College Students May Neglect to Initiate, Complete HPV Vaccinations


Study findings show that most participants were aware of the human papillomavirus (HPV) vaccine, but had limited knowledge about the infection and the need to complete the whole series of shots.

Even though many college students recognize the importance of human papillomavirus (HPV) vaccination to their health, other factors may prevent them from initiating or completing the full vaccination series, according to a study published in the Asian Pacific Journal of Cancer Prevention.

HPV, a group of more than 200 related viruses, is the most common sexually transmitted infection in the United States. HPV can cause several types of cancer, including cervical, oropharyngeal, and anal cancers. Fortunately, there is a highly effective vaccine, Gardasil9, to prevent primary infection of the 9 most common strains.

Despite widespread availability and health care provider recommendations, national rates of HPV vaccination lag far behind the desired objective of 80% coverage of boys and girls aged 13 to 17 years, the authors noted. The 2019 National Immunization Survey-Teen (NIS-Teen) reported 54.2% of adolescents as up-to-date with the HPV vaccination series.

“College-aged individuals are an ideal population on which to focus catch-up efforts as the majority of HPV infections occur during individuals’ late teens and early twenties,” the authors said.

The Advisory Committee on Immunization Practices recommends routine HPV vaccination be given to girls and boys between ages 11 and 12, although it can be given as early as age 9. The vaccine was originally approved for girls and women aged 9 through 26 years, but subsequently the FDA recommended vaccinating both female and male patients.

Youth between the ages of 11 and 14 should receive 2 doses of vaccine over a 6-month period. Teenagers and young adults aged 15 to 26 years should receive 3 doses over the course of 6 months.

The aim of the present study was to examine factors related to HPV vaccine initiation and completion, especially the role of health knowledge, among college students in a Southern US state. Vaccine initiation was defined as having received at least 1 dose, while completion was described as receiving the full series.

States in the Deep South have some of the lowest HPV vaccination rates in the country and some of the highest rates of HPV-related cancers, the researchers explained.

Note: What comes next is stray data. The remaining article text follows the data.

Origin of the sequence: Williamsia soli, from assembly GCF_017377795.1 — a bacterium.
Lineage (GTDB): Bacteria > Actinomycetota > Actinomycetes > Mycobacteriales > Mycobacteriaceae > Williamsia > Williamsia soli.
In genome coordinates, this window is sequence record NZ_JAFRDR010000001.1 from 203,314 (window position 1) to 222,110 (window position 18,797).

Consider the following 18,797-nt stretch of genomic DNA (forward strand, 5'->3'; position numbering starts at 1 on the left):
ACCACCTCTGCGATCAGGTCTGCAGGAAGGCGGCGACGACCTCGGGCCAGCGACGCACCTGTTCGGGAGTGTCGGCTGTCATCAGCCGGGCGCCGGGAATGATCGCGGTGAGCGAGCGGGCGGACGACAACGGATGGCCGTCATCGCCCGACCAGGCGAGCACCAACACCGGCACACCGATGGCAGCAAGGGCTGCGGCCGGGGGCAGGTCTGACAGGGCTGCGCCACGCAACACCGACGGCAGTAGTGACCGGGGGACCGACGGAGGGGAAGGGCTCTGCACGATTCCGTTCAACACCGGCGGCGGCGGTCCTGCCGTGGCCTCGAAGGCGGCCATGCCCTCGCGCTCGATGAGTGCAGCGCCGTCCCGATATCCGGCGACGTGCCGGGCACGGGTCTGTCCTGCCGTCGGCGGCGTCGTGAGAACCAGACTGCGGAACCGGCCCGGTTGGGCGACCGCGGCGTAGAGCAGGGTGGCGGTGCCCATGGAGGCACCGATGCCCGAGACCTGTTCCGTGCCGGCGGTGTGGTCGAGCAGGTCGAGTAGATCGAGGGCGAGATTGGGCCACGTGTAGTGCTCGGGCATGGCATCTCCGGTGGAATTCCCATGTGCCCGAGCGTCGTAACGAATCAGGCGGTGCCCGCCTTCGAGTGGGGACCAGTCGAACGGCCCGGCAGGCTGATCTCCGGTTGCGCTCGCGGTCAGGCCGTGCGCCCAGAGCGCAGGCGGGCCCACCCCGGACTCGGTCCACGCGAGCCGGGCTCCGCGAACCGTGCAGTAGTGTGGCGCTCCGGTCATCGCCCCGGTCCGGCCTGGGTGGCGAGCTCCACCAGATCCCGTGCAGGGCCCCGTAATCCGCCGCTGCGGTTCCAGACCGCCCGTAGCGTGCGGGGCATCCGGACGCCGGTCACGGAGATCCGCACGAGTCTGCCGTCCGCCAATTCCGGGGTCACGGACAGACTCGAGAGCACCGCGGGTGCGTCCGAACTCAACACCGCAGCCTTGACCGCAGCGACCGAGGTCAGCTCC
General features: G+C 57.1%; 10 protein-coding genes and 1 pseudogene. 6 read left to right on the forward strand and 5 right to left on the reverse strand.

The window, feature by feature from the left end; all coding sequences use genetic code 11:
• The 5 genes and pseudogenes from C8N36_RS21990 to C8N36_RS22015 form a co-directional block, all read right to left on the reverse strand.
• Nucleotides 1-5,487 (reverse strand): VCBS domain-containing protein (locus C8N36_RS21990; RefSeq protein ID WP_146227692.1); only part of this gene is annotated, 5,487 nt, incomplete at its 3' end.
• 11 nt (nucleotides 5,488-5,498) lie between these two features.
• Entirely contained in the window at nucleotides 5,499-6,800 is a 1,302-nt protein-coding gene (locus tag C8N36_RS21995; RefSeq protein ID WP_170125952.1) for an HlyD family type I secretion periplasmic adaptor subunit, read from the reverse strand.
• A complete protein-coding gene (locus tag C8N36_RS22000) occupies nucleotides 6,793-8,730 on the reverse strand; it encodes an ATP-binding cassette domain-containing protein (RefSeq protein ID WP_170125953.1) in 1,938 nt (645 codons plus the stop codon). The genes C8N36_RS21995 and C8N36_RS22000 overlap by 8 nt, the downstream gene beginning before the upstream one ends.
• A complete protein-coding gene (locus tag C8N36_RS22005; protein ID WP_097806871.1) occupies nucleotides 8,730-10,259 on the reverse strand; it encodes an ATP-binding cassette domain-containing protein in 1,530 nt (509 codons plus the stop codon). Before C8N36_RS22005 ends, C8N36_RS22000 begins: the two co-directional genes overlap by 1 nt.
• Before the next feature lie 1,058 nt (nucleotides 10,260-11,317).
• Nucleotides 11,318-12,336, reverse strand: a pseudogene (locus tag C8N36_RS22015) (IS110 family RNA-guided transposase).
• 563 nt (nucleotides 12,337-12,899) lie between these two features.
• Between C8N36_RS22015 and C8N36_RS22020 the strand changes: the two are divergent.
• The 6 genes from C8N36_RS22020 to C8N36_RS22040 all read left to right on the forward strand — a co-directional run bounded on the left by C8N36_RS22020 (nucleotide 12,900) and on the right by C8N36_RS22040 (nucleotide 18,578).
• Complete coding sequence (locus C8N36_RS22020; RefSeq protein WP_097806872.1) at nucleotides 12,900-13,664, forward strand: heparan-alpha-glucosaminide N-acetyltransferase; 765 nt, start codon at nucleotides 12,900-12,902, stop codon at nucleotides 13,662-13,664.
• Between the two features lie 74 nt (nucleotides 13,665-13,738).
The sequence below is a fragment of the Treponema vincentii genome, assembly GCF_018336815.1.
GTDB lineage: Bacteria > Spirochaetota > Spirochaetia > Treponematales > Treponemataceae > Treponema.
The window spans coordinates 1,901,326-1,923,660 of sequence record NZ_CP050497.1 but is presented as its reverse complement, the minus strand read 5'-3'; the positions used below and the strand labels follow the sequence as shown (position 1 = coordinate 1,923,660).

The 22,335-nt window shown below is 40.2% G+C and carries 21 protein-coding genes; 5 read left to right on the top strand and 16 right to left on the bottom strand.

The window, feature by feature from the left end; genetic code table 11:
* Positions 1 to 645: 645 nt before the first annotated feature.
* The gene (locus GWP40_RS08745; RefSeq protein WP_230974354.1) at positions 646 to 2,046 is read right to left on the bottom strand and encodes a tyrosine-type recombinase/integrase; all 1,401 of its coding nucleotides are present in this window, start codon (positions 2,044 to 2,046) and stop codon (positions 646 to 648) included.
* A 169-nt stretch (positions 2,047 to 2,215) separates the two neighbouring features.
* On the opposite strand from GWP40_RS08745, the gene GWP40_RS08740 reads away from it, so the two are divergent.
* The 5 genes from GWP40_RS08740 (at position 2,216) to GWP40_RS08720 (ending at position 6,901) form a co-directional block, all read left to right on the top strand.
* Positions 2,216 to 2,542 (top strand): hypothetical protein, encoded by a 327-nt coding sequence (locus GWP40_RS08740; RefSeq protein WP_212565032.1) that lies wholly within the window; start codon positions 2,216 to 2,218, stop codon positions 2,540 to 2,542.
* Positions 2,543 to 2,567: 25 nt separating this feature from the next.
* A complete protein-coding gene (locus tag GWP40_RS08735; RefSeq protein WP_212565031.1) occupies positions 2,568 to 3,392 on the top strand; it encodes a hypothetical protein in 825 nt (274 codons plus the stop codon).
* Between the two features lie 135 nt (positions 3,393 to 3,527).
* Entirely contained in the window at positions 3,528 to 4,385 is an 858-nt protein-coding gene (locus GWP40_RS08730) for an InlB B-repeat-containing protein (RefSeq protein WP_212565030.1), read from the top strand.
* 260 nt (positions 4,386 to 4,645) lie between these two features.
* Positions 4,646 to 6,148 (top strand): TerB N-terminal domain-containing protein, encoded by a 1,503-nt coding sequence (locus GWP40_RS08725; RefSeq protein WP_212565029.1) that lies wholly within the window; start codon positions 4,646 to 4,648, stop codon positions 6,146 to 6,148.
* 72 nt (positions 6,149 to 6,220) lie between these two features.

Investigators enrolled 1708 students attending 2 public universities in the South. The mean (SD) age was 21.7 (4.7) years; 76% were female, and 72.3% were White. Because the FDA approved HPV vaccine use for women and men through age 45 years, students aged up to 45 years were included in the analysis.

Participants completed an electronic questionnaire sent to their university accounts. To measure HPV vaccination initiation and completion, they were asked, “Have you ever had the HPV vaccine?” If yes, they were asked, “Have you completed all the shots?” Additional questions, with yes/no responses, measured HPV knowledge and health care service access: “I can transmit HPV to my partner(s) even though I have no HPV symptoms,” and “Young adult men should receive HPV vaccine.”

Participants were also queried about health insurance coverage, having a primary care physician, and receiving regular flu shots. These variables were not found to be significant predictors for HPV vaccination initiation.

The data showed the following: 

  • Although 62.4% of participants did initiate HPV vaccination, only 28.8% completed the full series.
  • Over three-quarters (78.2%) of participants knew that HPV could be transmitted even without symptoms. Similar results were found when asked if young adult men should receive the vaccine.
  • Participants who were aware that HPV could be transmitted without symptoms were less likely to initiate HPV vaccination.
  • However, among students who had initiated vaccination, those who were aware that HPV could be transmitted without symptoms and that men should receive HPV vaccine were more likely to complete the series.

The low vaccination completion rate may indicate limited knowledge and/or awareness concerning the number of vaccinations that the students need and/or have received, the investigators suggested.

The authors acknowledged study limitations. Outcomes were measured by self-reported data compiled from 2 universities with 2 different questionnaires. In addition, despite many similarities, participants from the 2 universities differed in mean age and gender proportion.

Surprisingly, the study found that “college students with higher HPV literacy were still less likely to initiate HPV vaccination,” the authors concluded. Despite understanding the importance of receiving treatment, other factors may stop them from initiating HPV vaccination or completing the recommended series. 

“Future studies are needed to investigate students’ concerns regarding HPV vaccination and how to effectively motivate students to initiate and complete the HPV vaccine series,” the authors wrote.


Lee HY, Daniel CL, Wang K, HPV vaccination among college students in the south: the role of HPV knowledge on vaccine initiation and completion. Asian Pac J Cancer Prev. 2023;24(6):2149-2156. doi:10.31557/APJCP.2023.24.6.2149

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